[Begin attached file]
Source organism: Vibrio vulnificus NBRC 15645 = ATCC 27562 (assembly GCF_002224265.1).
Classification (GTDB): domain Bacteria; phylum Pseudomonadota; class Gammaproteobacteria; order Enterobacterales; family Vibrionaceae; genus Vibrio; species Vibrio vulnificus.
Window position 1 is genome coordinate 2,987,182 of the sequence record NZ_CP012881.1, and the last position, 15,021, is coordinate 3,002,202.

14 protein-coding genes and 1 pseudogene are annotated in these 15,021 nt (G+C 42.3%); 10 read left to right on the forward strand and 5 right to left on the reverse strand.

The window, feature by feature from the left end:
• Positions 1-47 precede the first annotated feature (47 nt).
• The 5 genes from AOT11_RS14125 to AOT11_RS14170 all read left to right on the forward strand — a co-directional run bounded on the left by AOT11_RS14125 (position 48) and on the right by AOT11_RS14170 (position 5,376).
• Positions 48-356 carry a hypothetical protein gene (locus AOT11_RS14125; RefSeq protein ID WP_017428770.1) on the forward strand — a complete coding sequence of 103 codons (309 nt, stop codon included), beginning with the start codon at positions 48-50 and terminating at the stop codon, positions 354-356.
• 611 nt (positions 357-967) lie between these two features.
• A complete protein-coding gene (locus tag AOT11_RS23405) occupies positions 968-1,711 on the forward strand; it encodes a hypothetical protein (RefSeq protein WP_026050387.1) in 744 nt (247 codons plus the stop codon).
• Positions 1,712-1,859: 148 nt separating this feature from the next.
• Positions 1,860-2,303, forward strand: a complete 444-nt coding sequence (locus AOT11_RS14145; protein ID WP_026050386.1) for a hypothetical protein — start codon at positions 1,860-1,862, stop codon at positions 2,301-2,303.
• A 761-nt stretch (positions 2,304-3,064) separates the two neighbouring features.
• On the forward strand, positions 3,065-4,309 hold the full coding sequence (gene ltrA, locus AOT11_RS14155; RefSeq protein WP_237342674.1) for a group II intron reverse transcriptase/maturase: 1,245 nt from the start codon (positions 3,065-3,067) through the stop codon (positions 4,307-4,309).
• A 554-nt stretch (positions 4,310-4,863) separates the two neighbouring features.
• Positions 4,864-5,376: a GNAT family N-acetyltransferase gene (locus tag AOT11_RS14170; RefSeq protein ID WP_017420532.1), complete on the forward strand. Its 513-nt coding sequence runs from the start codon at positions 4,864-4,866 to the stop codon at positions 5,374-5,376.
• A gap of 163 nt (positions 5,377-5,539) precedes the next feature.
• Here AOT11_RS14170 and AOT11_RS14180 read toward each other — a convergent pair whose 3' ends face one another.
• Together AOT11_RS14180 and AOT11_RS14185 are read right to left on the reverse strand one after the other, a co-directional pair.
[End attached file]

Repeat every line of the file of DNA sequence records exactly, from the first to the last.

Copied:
Source organism: Vibrio vulnificus NBRC 15645 = ATCC 27562 (assembly GCF_002224265.1).
Classification (GTDB): domain Bacteria; phylum Pseudomonadota; class Gammaproteobacteria; order Enterobacterales; family Vibrionaceae; genus Vibrio; species Vibrio vulnificus.
Window position 1 is genome coordinate 2,987,182 of the sequence record NZ_CP012881.1, and the last position, 15,021, is coordinate 3,002,202.

14 protein-coding genes and 1 pseudogene are annotated in these 15,021 nt (G+C 42.3%); 10 read left to right on the forward strand and 5 right to left on the reverse strand.

The window, feature by feature from the left end:
• Positions 1-47 precede the first annotated feature (47 nt).
• The 5 genes from AOT11_RS14125 to AOT11_RS14170 all read left to right on the forward strand — a co-directional run bounded on the left by AOT11_RS14125 (position 48) and on the right by AOT11_RS14170 (position 5,376).
• Positions 48-356 carry a hypothetical protein gene (locus AOT11_RS14125; RefSeq protein ID WP_017428770.1) on the forward strand — a complete coding sequence of 103 codons (309 nt, stop codon included), beginning with the start codon at positions 48-50 and terminating at the stop codon, positions 354-356.
• 611 nt (positions 357-967) lie between these two features.
• A complete protein-coding gene (locus tag AOT11_RS23405) occupies positions 968-1,711 on the forward strand; it encodes a hypothetical protein (RefSeq protein WP_026050387.1) in 744 nt (247 codons plus the stop codon).
• Positions 1,712-1,859: 148 nt separating this feature from the next.
• Positions 1,860-2,303, forward strand: a complete 444-nt coding sequence (locus AOT11_RS14145; protein ID WP_026050386.1) for a hypothetical protein — start codon at positions 1,860-1,862, stop codon at positions 2,301-2,303.
• A 761-nt stretch (positions 2,304-3,064) separates the two neighbouring features.
• On the forward strand, positions 3,065-4,309 hold the full coding sequence (gene ltrA, locus AOT11_RS14155; RefSeq protein WP_237342674.1) for a group II intron reverse transcriptase/maturase: 1,245 nt from the start codon (positions 3,065-3,067) through the stop codon (positions 4,307-4,309).
• A 554-nt stretch (positions 4,310-4,863) separates the two neighbouring features.
• Positions 4,864-5,376: a GNAT family N-acetyltransferase gene (locus tag AOT11_RS14170; RefSeq protein ID WP_017420532.1), complete on the forward strand. Its 513-nt coding sequence runs from the start codon at positions 4,864-4,866 to the stop codon at positions 5,374-5,376.
• A gap of 163 nt (positions 5,377-5,539) precedes the next feature.
• Here AOT11_RS14170 and AOT11_RS14180 read toward each other — a convergent pair whose 3' ends face one another.
• Together AOT11_RS14180 and AOT11_RS14185 are read right to left on the reverse strand one after the other, a co-directional pair.